First and foremost is India’s interest in natural gas reserves, which is a major determinant of its relations with Central Asia. The four major gas-abundant countries of the region account for 7.62% of global gas reserves. This is excluding Russia, which has 24.94% of the world’s gas reserves. India’s increasing energy need is evident from the fact that the consumption of natural gas was approximately 2.3 trillion cubic feet in 2010 as compared to an estimated 1.9 trillion cubic feet in 2009, which is almost a 21% increase.
The $7.6 billion Turkmenistan-Afghanistan-Pakistan-India (TAPI) gas pipeline is a significant factor in determining India’s energy security needs, and especially at a time when Pakistan in-principle agrees to accept a transit fees for the pipeline as is settled between India and Afghanistan. However, since the TAPI gas pipeline would have to go through the major conflict areas of Afghanistan and Pakistan, the security associated with this would be a major challenge. In addition, inconsistency in Indo-Pak bilateral relations also poses a threat to its functioning, post-implementation.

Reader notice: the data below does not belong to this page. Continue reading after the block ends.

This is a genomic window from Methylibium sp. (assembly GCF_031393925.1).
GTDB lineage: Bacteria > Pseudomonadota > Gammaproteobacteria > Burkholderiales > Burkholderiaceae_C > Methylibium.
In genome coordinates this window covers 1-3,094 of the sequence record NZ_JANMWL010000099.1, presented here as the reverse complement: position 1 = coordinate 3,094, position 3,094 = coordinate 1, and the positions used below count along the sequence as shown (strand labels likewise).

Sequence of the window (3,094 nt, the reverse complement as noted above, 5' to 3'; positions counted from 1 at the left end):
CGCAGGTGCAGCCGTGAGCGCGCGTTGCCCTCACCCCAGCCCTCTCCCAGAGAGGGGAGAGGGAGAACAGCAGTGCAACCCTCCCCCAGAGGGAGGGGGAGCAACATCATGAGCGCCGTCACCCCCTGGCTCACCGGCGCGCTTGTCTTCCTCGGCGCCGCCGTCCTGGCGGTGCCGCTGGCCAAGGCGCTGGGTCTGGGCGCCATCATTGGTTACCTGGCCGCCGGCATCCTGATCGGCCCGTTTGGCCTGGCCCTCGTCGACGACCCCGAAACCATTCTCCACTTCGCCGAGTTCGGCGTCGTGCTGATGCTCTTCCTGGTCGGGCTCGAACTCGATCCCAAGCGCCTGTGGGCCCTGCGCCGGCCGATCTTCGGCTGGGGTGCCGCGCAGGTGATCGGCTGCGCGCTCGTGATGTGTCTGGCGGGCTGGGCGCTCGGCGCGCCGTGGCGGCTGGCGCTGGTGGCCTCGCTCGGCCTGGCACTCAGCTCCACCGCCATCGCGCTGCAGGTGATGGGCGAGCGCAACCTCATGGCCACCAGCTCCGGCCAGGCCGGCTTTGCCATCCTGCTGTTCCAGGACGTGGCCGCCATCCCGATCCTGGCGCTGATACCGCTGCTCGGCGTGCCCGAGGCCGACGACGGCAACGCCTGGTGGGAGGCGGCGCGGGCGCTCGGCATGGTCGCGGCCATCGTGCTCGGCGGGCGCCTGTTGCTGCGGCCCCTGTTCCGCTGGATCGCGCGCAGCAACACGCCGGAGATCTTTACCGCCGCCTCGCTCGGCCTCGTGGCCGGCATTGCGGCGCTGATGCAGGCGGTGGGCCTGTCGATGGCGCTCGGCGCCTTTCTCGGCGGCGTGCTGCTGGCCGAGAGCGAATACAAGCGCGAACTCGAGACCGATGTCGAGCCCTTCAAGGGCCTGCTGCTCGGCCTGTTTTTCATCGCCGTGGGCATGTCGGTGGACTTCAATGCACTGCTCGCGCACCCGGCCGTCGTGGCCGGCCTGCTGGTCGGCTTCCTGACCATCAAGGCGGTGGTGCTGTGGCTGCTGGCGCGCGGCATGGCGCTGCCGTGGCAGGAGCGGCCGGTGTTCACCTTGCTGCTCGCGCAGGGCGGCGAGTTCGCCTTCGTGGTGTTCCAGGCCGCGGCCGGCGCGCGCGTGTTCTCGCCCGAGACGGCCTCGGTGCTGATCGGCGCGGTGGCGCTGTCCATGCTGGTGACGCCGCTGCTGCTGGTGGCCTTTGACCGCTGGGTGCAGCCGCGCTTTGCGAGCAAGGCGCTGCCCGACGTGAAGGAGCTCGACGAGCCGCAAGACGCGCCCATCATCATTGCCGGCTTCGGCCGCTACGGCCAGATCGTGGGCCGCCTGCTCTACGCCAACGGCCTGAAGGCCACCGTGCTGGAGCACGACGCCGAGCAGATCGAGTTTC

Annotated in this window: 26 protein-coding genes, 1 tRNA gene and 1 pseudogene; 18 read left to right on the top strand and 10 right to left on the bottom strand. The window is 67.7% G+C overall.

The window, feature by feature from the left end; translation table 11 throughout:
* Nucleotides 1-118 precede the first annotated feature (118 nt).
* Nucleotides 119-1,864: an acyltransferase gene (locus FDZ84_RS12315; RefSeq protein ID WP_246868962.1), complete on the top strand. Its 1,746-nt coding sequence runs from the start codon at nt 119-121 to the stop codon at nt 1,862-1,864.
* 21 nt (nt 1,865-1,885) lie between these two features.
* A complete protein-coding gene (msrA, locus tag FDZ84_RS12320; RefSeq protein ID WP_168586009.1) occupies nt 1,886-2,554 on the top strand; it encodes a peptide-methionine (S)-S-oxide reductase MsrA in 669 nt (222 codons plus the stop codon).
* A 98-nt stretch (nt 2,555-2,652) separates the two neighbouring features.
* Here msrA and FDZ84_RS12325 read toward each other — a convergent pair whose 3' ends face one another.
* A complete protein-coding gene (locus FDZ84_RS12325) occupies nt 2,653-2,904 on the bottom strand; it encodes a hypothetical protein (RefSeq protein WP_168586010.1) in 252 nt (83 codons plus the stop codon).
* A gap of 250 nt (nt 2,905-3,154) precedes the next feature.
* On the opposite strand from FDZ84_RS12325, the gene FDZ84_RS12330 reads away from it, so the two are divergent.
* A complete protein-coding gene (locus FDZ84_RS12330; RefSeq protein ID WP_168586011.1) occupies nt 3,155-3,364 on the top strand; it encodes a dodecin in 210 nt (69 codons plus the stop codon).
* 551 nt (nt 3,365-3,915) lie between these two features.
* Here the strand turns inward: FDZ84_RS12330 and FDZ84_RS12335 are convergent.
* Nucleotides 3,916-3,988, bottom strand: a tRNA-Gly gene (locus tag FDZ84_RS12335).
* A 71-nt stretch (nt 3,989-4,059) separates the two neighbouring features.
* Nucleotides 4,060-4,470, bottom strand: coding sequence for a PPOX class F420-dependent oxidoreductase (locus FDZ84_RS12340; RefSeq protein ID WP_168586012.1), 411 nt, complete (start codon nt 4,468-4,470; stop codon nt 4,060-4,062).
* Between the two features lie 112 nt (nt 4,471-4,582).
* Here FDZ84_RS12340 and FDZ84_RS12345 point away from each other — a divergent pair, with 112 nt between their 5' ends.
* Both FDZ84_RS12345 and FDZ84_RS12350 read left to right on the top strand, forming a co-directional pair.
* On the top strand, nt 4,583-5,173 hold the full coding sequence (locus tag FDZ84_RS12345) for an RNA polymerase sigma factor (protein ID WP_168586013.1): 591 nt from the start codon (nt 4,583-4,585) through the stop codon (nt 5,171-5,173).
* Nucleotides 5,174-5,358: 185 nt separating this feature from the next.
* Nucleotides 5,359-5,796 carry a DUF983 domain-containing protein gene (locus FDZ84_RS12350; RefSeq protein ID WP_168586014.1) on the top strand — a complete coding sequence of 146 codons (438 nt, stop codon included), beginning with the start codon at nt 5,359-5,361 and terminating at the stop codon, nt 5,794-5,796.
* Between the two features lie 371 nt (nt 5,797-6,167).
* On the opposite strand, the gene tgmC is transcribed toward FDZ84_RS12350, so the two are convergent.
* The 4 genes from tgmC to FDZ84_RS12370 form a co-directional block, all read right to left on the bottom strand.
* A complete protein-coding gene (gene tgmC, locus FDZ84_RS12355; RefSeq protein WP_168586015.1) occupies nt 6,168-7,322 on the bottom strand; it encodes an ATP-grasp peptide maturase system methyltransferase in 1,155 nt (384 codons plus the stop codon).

Secondly, with the objective to expand its trade potential, it is noteworthy that India’s engagement with Central Asia could facilitate options for transcontinental transit to Eurasia. Russia, Iran and India are already in agreement to further develop the North-South Transport Corridor. This corridor moves freight from South Asia via Central Asia and Russia to reach Europe by using a feasible mix of sea, road and rail routes. A meeting of experts from major stakeholders of the region is scheduled in Delhi on March 29 to give the final touches to the negotiations on this corridor. However, the step would need a more specific policy framework emphasising the 14 major stakeholder countries for CARs and CIS.
In addition, the recent intergovernmental conference convened by the United Nations on March 12, 2012 for the implementation of trans-Asian highways and railways is also a significant development. The trans-Asian railways is also likely to transform the pattern of trade after its implementation, as it is deemed to pass through most of the Central Asian countries.